Additional embodiments of the present invention recognize the importance of discovering and reporting such conflicts to avoid reporting duplicate software instances or incorrect license counting. Further embodiments of the present invention recognize that manually identifying and/or selecting conflicts and resolving the conflicts can utilize a large amount of effort.

Implementation of embodiments of the invention may take a variety of forms, and exemplary implementation details are discussed subsequently with reference to the Figures.

The present invention will now be described in detail with reference to the Figures. FIG. 1 is a functional block diagram illustrating a distributed data processing environment, generally designated 100, in accordance with one embodiment of the present invention. FIG. 1 provides only an illustration of one implementation and does not imply any limitations with regard to the environments in which different embodiments may be implemented. Many modifications to the depicted environment may be made by those skilled in the art without departing from the scope of the invention as recited by the claims.

An embodiment of data processing environment 100 includes computing device 120 and server 130, interconnected over network 110. In the depicted embodiment, computing device 120 and server 130 communicate through network 110. Network 110 can be, for example, a local area network (LAN), a telecommunications network, a wide area network (WAN), such as the Internet, or any combination of the three, and include wired, wireless, or fiber optic connections. In general, network 110 can be any combination of connections and protocols that will support communications between computing device 120 and server 130, in accordance with embodiments of the present invention.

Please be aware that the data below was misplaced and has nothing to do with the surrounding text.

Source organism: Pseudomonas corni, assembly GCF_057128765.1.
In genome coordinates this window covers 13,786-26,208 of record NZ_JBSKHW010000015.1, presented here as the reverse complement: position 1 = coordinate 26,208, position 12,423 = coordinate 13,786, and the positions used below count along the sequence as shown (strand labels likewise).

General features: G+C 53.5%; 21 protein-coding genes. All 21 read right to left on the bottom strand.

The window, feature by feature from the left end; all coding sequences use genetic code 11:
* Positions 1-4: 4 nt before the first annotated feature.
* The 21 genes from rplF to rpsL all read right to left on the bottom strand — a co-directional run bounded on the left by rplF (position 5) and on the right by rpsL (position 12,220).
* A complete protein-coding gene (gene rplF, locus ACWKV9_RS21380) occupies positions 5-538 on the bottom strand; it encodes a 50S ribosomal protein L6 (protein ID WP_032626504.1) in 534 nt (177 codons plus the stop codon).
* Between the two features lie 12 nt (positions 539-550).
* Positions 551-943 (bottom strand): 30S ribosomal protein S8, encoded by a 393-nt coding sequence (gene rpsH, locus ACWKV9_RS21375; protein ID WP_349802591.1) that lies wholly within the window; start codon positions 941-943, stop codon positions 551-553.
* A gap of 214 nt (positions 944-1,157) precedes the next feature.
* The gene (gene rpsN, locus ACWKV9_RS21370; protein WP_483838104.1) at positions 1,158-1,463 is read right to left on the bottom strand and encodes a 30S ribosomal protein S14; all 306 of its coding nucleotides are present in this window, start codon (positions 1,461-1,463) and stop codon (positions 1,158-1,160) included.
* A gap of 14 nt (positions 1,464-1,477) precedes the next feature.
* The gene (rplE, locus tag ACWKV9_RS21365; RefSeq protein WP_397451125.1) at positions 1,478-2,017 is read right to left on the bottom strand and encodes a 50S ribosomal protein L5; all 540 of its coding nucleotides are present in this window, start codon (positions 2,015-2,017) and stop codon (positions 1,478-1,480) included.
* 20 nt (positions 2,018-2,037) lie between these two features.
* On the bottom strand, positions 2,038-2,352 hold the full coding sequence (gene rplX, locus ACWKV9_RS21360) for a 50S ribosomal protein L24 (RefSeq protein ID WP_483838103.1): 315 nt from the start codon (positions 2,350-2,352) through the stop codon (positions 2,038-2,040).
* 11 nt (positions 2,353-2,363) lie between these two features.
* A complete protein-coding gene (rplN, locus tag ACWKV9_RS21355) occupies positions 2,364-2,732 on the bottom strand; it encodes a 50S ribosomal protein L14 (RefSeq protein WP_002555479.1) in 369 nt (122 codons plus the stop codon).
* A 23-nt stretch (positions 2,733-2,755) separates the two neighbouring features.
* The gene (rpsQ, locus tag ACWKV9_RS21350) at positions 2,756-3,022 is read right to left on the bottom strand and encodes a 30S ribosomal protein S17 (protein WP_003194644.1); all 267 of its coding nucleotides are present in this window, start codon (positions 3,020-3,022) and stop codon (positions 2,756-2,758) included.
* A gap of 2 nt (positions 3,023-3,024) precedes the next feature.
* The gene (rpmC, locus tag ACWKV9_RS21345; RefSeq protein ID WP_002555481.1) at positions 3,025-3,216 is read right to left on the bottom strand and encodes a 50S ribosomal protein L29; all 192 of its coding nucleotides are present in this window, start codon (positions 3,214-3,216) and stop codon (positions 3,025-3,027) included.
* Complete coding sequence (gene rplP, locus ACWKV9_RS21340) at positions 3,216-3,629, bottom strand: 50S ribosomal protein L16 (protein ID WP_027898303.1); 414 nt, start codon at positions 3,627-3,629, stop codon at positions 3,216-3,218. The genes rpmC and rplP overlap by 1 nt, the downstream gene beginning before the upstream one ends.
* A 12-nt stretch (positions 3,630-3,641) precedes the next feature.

In various embodiments of the present invention, computing device 120 may be a workstation, personal computer, personal digital assistant, mobile phone, or any other device capable of executing computer readable program instructions, in accordance with embodiments of the present invention. In general, computing device 120 is representative of any electronic device or combination of electronic devices capable of executing computer readable program instructions. Computing device 120 may include components as depicted and described in further detail with respect to FIG. 4, in accordance with embodiments of the present invention. In an example embodiment, computing device 120 can communicate with server 130 to access data and/or provide input.

Computing device 120 includes user interface 122. User interface 122 is a program that provides an interface between a user of computing device 120 and a plurality of applications that reside on the client device. A user interface, such as user interface 122, refers to the information (such as graphic, text, and sound) that a program presents to a user, and the control sequences the user employs to control the program. A variety of types of user interfaces exist. In one embodiment, user interface 122 is a graphical user interface. A graphical user interface (GUI) is a type of user interface that allows users to interact with electronic devices, such as a computer keyboard and mouse, through graphical icons and visual indicators, such as secondary notation, as opposed to text-based interfaces, typed command labels, or text navigation. In computing, GUIs were introduced in reaction to the perceived steep learning curve of command-line interfaces which require commands to be typed on the keyboard. The actions in GUIs are often performed through direct manipulation of the graphical elements. In another embodiment, user interface 122 is a script or application programming interface (API).